A Level 5 VTE prevention program represents a dramatic leap in quality. Here the team improves care by a whole order of magnitude, a rare achievement in health care. All the conditions of Level 4 exist, plus there is a strategy to identify and address prophylaxis oversights that inevitably occur. Back at Level 4, at least 1 in 10 patients still fail to receive appropriate prophylaxis. Will the team be satisfied with that considerable gain? It depends on whether the team is merely pursuing excellence relative to "industry standards" or actually pursuing perfection. Instances will always occur where VTE prophylaxis is not ordered on admission or transfer, not replaced with alternatives when contraindications arise, not resumed when suspected contraindications fail to materialize, or not administered properly when ordered (e.g., mechanical prophylaxis). Strategies that identify and mitigate29 these oversights are critical for sustaining prophylaxis prevalence above 90 percent. Level 5 may be impractical or unsustainable without an electronic medication record and reporting mechanism.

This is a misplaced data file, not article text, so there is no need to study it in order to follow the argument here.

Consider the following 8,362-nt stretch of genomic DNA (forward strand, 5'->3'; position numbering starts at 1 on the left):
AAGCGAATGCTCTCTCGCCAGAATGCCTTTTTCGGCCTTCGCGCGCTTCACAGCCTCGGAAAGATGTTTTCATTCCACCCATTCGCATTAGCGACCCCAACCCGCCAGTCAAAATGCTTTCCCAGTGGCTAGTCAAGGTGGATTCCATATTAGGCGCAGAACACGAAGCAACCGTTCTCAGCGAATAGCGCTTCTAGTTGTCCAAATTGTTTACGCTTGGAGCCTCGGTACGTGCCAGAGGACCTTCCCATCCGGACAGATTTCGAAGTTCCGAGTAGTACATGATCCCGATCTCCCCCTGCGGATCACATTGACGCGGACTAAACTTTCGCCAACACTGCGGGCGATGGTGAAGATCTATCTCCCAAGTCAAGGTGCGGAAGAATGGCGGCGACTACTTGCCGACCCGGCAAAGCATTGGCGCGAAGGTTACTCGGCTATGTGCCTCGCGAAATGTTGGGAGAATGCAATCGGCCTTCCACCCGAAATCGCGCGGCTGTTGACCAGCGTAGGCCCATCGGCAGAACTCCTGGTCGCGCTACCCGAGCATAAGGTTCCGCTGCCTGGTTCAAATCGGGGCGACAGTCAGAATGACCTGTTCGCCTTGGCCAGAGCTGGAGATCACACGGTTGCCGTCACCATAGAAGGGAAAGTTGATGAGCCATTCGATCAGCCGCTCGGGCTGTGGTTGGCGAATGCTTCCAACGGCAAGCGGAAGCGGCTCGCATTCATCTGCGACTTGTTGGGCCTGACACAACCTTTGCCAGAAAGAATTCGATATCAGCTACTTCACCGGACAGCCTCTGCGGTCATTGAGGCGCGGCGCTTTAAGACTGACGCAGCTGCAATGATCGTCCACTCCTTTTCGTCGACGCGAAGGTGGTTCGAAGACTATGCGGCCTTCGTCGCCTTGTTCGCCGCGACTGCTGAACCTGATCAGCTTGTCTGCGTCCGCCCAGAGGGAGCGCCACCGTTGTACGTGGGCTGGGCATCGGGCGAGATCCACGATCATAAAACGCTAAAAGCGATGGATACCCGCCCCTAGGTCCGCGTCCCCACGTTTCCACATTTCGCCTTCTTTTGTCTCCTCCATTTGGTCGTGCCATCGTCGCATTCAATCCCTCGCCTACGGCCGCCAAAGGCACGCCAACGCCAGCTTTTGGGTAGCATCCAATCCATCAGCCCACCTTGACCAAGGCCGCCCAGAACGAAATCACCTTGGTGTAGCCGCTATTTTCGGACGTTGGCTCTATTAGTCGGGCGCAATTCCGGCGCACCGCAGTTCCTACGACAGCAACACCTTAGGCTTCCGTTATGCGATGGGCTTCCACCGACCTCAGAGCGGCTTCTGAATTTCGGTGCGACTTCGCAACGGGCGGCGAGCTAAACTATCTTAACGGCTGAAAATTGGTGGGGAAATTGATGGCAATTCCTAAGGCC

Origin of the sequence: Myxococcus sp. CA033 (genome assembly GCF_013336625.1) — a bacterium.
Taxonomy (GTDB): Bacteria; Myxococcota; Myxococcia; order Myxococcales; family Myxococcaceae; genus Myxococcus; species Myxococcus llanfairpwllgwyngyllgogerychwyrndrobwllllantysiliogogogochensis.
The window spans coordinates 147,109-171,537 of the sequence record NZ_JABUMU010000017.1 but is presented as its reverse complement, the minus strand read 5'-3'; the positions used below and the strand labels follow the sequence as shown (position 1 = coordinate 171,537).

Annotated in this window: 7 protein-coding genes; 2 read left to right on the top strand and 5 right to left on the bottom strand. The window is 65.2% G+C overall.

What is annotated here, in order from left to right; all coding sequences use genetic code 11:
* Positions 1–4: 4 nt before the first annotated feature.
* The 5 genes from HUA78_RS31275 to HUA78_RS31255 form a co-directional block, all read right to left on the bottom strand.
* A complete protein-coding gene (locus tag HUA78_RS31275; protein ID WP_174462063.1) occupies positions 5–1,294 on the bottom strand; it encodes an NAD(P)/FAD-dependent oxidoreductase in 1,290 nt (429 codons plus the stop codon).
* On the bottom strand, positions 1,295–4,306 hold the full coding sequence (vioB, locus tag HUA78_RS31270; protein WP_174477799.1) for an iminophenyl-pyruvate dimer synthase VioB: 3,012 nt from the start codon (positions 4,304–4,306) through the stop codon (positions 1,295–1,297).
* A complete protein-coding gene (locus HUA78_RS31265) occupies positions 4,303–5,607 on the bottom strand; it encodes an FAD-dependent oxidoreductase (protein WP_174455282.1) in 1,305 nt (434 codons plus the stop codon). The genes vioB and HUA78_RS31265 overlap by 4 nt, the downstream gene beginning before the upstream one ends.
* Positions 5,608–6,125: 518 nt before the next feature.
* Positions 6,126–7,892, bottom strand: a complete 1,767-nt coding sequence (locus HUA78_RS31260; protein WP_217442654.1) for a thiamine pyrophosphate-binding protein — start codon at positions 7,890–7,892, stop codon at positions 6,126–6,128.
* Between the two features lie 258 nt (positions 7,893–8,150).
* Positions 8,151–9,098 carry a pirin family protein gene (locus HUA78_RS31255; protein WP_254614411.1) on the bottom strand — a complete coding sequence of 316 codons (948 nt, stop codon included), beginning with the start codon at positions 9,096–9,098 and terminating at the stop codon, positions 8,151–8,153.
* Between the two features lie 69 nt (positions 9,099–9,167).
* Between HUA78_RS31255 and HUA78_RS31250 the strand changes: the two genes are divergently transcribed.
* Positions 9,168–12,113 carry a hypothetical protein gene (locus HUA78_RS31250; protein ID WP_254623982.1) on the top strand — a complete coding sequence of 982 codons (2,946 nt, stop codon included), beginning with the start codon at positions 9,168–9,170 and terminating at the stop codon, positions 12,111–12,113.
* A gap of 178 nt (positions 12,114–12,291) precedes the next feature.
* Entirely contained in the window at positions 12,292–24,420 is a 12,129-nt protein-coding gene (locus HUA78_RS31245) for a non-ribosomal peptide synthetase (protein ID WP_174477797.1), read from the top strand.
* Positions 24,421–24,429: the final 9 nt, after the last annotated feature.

A mature Level 5 program will also judge the efficacy of mitigation, and its failures will be immediately remedied. Failure modes of mitigation are systematically cataloged, analyzed, and eliminated. Achieving this level of reliability across an entire hospital represents a pioneering effort in VTE prevention. Level 5 solutions transferable to other institutions represent something transformative for hospital care.

Page last reviewed October 2014
Internet Citation: Chapter 5. Layer Interventions. October 2014. Agency for Healthcare Research and Quality, Rockville, MD.